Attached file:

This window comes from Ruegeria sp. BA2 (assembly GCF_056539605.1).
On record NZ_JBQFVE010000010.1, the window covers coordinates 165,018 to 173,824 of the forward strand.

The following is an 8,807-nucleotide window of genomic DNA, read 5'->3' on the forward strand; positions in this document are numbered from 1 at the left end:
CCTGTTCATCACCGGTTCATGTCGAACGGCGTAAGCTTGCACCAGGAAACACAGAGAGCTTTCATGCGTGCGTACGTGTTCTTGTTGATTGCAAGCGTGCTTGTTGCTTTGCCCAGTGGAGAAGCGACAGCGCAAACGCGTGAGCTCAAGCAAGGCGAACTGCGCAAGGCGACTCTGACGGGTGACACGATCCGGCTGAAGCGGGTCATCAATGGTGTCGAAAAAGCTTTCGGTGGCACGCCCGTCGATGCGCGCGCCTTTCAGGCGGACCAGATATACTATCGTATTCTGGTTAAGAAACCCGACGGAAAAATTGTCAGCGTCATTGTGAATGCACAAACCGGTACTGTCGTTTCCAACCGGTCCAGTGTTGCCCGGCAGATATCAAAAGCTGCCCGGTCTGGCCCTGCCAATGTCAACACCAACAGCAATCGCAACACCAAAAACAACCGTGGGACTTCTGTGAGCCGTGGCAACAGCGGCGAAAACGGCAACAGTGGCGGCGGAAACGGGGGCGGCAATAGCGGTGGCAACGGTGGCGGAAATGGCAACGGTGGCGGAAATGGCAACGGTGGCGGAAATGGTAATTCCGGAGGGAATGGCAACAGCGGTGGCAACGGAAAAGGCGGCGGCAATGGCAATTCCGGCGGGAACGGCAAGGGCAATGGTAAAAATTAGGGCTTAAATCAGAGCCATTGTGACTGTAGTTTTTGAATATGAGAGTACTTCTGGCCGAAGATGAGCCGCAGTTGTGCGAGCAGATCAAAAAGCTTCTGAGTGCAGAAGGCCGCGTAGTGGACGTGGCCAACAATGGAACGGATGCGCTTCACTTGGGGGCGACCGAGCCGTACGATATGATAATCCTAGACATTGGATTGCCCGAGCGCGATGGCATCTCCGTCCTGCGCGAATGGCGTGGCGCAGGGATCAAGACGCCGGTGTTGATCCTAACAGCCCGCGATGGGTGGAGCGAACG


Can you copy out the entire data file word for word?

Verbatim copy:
This window comes from Ruegeria sp. BA2 (assembly GCF_056539605.1).
On record NZ_JBQFVE010000010.1, the window covers coordinates 165,018 to 173,824 of the forward strand.

The following is an 8,807-nucleotide window of genomic DNA, read 5'->3' on the forward strand; positions in this document are numbered from 1 at the left end:
CCTGTTCATCACCGGTTCATGTCGAACGGCGTAAGCTTGCACCAGGAAACACAGAGAGCTTTCATGCGTGCGTACGTGTTCTTGTTGATTGCAAGCGTGCTTGTTGCTTTGCCCAGTGGAGAAGCGACAGCGCAAACGCGTGAGCTCAAGCAAGGCGAACTGCGCAAGGCGACTCTGACGGGTGACACGATCCGGCTGAAGCGGGTCATCAATGGTGTCGAAAAAGCTTTCGGTGGCACGCCCGTCGATGCGCGCGCCTTTCAGGCGGACCAGATATACTATCGTATTCTGGTTAAGAAACCCGACGGAAAAATTGTCAGCGTCATTGTGAATGCACAAACCGGTACTGTCGTTTCCAACCGGTCCAGTGTTGCCCGGCAGATATCAAAAGCTGCCCGGTCTGGCCCTGCCAATGTCAACACCAACAGCAATCGCAACACCAAAAACAACCGTGGGACTTCTGTGAGCCGTGGCAACAGCGGCGAAAACGGCAACAGTGGCGGCGGAAACGGGGGCGGCAATAGCGGTGGCAACGGTGGCGGAAATGGCAACGGTGGCGGAAATGGCAACGGTGGCGGAAATGGTAATTCCGGAGGGAATGGCAACAGCGGTGGCAACGGAAAAGGCGGCGGCAATGGCAATTCCGGCGGGAACGGCAAGGGCAATGGTAAAAATTAGGGCTTAAATCAGAGCCATTGTGACTGTAGTTTTTGAATATGAGAGTACTTCTGGCCGAAGATGAGCCGCAGTTGTGCGAGCAGATCAAAAAGCTTCTGAGTGCAGAAGGCCGCGTAGTGGACGTGGCCAACAATGGAACGGATGCGCTTCACTTGGGGGCGACCGAGCCGTACGATATGATAATCCTAGACATTGGATTGCCCGAGCGCGATGGCATCTCCGTCCTGCGCGAATGGCGTGGCGCAGGGATCAAGACGCCGGTGTTGATCCTAACAGCCCGCGATGGGTGGAGCGAACG